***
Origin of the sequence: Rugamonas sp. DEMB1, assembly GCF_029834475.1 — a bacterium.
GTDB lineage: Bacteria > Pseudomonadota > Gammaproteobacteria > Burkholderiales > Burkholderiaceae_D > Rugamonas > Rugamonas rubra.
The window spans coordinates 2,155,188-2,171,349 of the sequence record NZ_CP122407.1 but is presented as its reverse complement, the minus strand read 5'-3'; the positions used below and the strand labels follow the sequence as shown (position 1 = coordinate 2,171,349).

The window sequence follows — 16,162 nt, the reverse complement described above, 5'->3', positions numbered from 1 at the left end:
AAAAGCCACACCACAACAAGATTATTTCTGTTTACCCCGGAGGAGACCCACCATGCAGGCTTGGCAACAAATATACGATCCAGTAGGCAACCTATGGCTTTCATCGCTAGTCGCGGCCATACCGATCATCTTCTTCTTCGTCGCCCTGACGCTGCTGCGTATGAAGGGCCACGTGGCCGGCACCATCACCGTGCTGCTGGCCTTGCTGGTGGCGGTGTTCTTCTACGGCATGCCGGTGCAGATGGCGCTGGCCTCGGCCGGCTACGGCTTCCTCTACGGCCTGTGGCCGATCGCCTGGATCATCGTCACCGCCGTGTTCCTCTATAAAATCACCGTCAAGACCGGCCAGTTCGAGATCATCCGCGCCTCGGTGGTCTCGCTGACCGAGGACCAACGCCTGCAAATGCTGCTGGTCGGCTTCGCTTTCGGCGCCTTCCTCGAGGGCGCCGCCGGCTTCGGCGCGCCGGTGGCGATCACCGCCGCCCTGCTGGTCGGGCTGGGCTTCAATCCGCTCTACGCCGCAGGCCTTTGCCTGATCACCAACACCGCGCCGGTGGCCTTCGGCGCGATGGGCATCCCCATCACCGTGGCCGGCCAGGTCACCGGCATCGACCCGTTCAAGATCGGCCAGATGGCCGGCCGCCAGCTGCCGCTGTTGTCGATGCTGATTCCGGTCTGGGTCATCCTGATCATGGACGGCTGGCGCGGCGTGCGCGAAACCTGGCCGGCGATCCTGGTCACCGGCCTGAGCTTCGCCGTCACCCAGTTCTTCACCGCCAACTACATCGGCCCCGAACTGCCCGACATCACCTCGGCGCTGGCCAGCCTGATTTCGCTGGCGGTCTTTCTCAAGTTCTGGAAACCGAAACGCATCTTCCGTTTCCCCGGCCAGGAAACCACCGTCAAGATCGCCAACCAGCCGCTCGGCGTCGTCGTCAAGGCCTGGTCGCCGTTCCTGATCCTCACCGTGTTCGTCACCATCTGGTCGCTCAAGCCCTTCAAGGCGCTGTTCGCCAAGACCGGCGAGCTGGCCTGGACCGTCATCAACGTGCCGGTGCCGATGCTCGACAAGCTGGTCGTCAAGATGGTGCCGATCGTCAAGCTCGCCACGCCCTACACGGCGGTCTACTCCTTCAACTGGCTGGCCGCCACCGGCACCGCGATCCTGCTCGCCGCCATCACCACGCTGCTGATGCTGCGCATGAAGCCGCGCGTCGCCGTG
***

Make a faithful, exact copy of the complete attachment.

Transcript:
Origin of the sequence: Rugamonas sp. DEMB1, assembly GCF_029834475.1 — a bacterium.
GTDB lineage: Bacteria > Pseudomonadota > Gammaproteobacteria > Burkholderiales > Burkholderiaceae_D > Rugamonas > Rugamonas rubra.
The window spans coordinates 2,155,188-2,171,349 of the sequence record NZ_CP122407.1 but is presented as its reverse complement, the minus strand read 5'-3'; the positions used below and the strand labels follow the sequence as shown (position 1 = coordinate 2,171,349).

The window sequence follows — 16,162 nt, the reverse complement described above, 5'->3', positions numbered from 1 at the left end:
AAAAGCCACACCACAACAAGATTATTTCTGTTTACCCCGGAGGAGACCCACCATGCAGGCTTGGCAACAAATATACGATCCAGTAGGCAACCTATGGCTTTCATCGCTAGTCGCGGCCATACCGATCATCTTCTTCTTCGTCGCCCTGACGCTGCTGCGTATGAAGGGCCACGTGGCCGGCACCATCACCGTGCTGCTGGCCTTGCTGGTGGCGGTGTTCTTCTACGGCATGCCGGTGCAGATGGCGCTGGCCTCGGCCGGCTACGGCTTCCTCTACGGCCTGTGGCCGATCGCCTGGATCATCGTCACCGCCGTGTTCCTCTATAAAATCACCGTCAAGACCGGCCAGTTCGAGATCATCCGCGCCTCGGTGGTCTCGCTGACCGAGGACCAACGCCTGCAAATGCTGCTGGTCGGCTTCGCTTTCGGCGCCTTCCTCGAGGGCGCCGCCGGCTTCGGCGCGCCGGTGGCGATCACCGCCGCCCTGCTGGTCGGGCTGGGCTTCAATCCGCTCTACGCCGCAGGCCTTTGCCTGATCACCAACACCGCGCCGGTGGCCTTCGGCGCGATGGGCATCCCCATCACCGTGGCCGGCCAGGTCACCGGCATCGACCCGTTCAAGATCGGCCAGATGGCCGGCCGCCAGCTGCCGCTGTTGTCGATGCTGATTCCGGTCTGGGTCATCCTGATCATGGACGGCTGGCGCGGCGTGCGCGAAACCTGGCCGGCGATCCTGGTCACCGGCCTGAGCTTCGCCGTCACCCAGTTCTTCACCGCCAACTACATCGGCCCCGAACTGCCCGACATCACCTCGGCGCTGGCCAGCCTGATTTCGCTGGCGGTCTTTCTCAAGTTCTGGAAACCGAAACGCATCTTCCGTTTCCCCGGCCAGGAAACCACCGTCAAGATCGCCAACCAGCCGCTCGGCGTCGTCGTCAAGGCCTGGTCGCCGTTCCTGATCCTCACCGTGTTCGTCACCATCTGGTCGCTCAAGCCCTTCAAGGCGCTGTTCGCCAAGACCGGCGAGCTGGCCTGGACCGTCATCAACGTGCCGGTGCCGATGCTCGACAAGCTGGTCGTCAAGATGGTGCCGATCGTCAAGCTCGCCACGCCCTACACGGCGGTCTACTCCTTCAACTGGCTGGCCGCCACCGGCACCGCGATCCTGCTCGCCGCCATCACCACGCTGCTGATGCTGCGCATGAAGCCGCGCGTCGCCGTG